Embedded clock type solutions can be subdivided in a few categories:
1. A synchronous full-rate or half rate bit clock or any other lower frequency clock with a fixed and known ratio (e.g. byte or word clock) is transmitted from TX to RX, but it is not kept phase-synchronized with the data. TX and RX share the same clock frequency (or a known and fixed ratio), and the receiver only needs to do phase alignment (and clock multiplication in case a lower frequency fixed-ratio clock is transmitted).
2. The receiver does not get a reference clock signal from the transmit side, but the receiver locks to the embedded clock in the data stream and recovers that way both clock and data information from it. This is possible if the data stream is properly encoded to include sufficient clock information. For binary transmission this can for instance be achieved with 8B10B codes. In order to avoid false locking on (sub)harmonics there must be either some locking aid provided or the data encoding must implicitly provide sufficient frequency information (eg. bi-phase, Manchester code). For coding efficiency reasons using locking aids are preferred in many cases. Locking aids can for instance be a local receiver reference clock, which helps to become close to the data rate, and/or a training sequence in the data stream.
3. The receiver does not get a reference clock signal from the transmit side, but transmitter and receiver each have a local reference clock, which frequencies are known to be close together (ppm's difference), but not exactly equal (plesiochronous clocks). The receiver clocks remain locked to the local reference and data is recovered in the digital domain by over-sampling the data stream.
If the receiver clock signal locks on the local reference before data is transmitted, and then synchronizes to the data stream with a training sequence before actual payload data transmission, the local reference clock functions as locking aid and this is covered under option 2.
Type 2 and 3 require fewer connections then type 1 (or source synchronous solutions), as they do not need a separate clock signal to be transmitted. However, for type 2 the synchronization becomes more complicated because, besides phase synchronization, the receiver must first lock to the right frequency before reliable data reception becomes possible. Type 3 solutions can start-up rather fast using the knowledge that the reference frequencies are very close and provided that the clock signals are operational. However, this type 3 conventionally requires availability of nearly equal reference frequencies at both ends, which might not be trivial and may require additional reference (probably crystal) oscillators in the system. Type 1 is less attractive because it implies more connections and costs more 10 power then types 2 and 3.
OBJECT AND SUMMARY OF THE INVENTION
It is an object of the invention to provide a more flexible circuit for receiving data. In a first aspect, the invention provides a method of receiving data by a receiver comprising a phase locked loop, the data being carried by a signal having a frequency unknown by said receiver, the method comprising the steps of: sampling the signal at a pre-determined sampling rate; estimating the frequency of the detected signal; setting the frequency of the phase locked loop to match the estimated frequency; setting the phase of the phase lock loop to zero for the estimated zero phase error; running the phase locked loop for a pre-determined amount of cycles; when the phase locked loop has not locked on the phase of the incoming signal after the pre-determined amount of cycles, repeating the previous two steps until the phase is locked.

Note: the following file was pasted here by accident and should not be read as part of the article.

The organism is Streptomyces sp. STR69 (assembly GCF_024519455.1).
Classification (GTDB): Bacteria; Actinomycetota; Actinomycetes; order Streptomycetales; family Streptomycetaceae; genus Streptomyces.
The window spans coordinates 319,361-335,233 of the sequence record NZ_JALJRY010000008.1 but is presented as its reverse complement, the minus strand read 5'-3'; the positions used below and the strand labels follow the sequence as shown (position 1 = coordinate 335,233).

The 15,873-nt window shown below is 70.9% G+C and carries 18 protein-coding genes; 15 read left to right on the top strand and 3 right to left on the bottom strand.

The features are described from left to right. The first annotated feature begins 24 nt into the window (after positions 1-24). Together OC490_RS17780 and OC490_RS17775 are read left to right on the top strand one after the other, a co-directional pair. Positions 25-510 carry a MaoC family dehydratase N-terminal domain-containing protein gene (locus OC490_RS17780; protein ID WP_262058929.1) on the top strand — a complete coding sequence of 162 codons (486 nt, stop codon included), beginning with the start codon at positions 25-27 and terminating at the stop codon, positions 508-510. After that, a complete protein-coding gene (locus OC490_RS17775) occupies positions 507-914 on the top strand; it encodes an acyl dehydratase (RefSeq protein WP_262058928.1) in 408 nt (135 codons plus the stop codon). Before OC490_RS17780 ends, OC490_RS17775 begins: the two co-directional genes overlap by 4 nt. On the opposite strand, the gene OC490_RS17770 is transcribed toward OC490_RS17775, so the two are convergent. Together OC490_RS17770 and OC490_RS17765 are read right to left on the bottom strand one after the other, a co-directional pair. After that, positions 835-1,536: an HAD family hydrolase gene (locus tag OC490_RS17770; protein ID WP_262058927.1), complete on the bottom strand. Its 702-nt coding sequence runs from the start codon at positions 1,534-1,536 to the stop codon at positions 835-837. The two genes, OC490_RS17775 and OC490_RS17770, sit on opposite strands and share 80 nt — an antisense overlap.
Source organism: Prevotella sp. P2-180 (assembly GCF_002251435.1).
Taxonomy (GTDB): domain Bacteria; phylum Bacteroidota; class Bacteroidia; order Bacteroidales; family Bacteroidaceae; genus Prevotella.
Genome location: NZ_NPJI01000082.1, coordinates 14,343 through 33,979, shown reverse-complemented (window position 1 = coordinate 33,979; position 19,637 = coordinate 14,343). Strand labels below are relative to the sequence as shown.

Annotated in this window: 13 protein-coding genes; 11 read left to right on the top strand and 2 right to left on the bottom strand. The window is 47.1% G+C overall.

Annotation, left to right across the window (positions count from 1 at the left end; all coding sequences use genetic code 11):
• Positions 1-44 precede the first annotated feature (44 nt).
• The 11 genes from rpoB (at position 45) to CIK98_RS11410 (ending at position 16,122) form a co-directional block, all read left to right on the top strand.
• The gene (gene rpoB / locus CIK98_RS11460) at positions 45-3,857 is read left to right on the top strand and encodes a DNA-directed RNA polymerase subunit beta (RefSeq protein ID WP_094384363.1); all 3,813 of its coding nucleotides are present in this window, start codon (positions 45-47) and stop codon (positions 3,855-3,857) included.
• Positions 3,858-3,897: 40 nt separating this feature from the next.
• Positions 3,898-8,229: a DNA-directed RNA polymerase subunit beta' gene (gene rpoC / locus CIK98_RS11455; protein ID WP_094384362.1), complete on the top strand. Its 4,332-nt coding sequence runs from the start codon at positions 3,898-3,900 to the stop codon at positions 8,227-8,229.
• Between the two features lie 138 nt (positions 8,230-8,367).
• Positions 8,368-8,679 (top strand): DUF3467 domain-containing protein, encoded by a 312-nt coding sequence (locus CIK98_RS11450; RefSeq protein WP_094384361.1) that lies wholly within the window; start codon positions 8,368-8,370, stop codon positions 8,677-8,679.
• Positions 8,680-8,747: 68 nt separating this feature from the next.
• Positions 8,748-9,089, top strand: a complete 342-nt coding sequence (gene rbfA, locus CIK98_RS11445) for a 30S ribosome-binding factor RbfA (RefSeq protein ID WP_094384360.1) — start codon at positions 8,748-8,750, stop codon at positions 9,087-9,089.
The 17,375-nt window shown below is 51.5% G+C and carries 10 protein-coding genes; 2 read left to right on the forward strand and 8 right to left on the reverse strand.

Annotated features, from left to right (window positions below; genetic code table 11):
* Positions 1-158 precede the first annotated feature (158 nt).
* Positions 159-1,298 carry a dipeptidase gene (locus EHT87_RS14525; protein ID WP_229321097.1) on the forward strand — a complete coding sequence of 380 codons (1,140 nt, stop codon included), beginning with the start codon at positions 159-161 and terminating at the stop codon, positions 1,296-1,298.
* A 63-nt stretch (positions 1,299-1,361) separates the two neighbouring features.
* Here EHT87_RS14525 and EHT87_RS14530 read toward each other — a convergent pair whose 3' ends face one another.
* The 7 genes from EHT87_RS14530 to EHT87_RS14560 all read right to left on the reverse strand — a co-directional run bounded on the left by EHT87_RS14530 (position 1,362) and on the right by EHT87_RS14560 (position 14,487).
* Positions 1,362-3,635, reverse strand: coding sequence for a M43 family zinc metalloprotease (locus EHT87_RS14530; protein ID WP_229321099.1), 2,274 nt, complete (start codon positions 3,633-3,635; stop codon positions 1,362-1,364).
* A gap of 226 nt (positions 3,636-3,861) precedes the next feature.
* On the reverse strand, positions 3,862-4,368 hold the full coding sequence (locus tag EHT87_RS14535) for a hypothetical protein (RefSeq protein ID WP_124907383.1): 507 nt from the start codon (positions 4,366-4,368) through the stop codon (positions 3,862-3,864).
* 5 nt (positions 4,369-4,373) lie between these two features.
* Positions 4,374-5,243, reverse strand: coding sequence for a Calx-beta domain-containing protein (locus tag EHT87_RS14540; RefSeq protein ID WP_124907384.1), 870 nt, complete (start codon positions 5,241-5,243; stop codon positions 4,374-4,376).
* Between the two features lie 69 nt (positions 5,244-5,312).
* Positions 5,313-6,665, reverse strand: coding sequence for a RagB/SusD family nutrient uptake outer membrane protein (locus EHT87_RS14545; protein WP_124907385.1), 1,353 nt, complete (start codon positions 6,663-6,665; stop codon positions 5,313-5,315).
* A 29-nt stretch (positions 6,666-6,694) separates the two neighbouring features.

By sampling and analyzing the incoming signal and the frequency of the incoming signal can be obtained. By setting the phase locked loop directly to this frequency, the settling time of the phase locked loop can be significantly reduced. This settling time can even be further reduced by continuously, with a certain interval, setting the phase error of the phase locked loop to zero.
In one embodiment of the method according to the invention, the pre-determined sampling rate is equal to at least two times the maximum frequency that the signal is expected to have.
In this way, the risk of aliasing and therefore data loss is significantly reduced.
In another embodiment of the method according to the invention wherein the step of sampling the signal is performed by multiple sampling units, each sampling unit having a different sampling phase, and the method further comprising the step of aligning output signals of the multiple sampling units.
In this way, the sample rate can be increased without increasing the operating frequency of the circuit.
In a further embodiment of the method according to the invention, the step of estimating the frequency of the detected signal comprising the sub-steps of: interpreting the sampled values as either being a logical 1 or a logical 0; detecting transitions in the consecutively sampled and interpreted values; feeding information on the transitions to a phase-frequency detector of a further phase locked loop; and utilising the output of the oscillator of the phase locked loop to estimate the frequency of the signal.
BRIEF DESCRIPTION OF THE FIGURES
These and other aspects of the invention will now be elucidated by means of Figures, in which:
FIG. 1 shows output characteristics of a circuit;
FIG. 2 shows a first asynchronous receiver architecture as an embodiment of the circuit according to the invention;
FIG. 3 shows a digital data-locked PLL as part of an embodiment of the control unit of a circuit embodying the circuit according to the invention;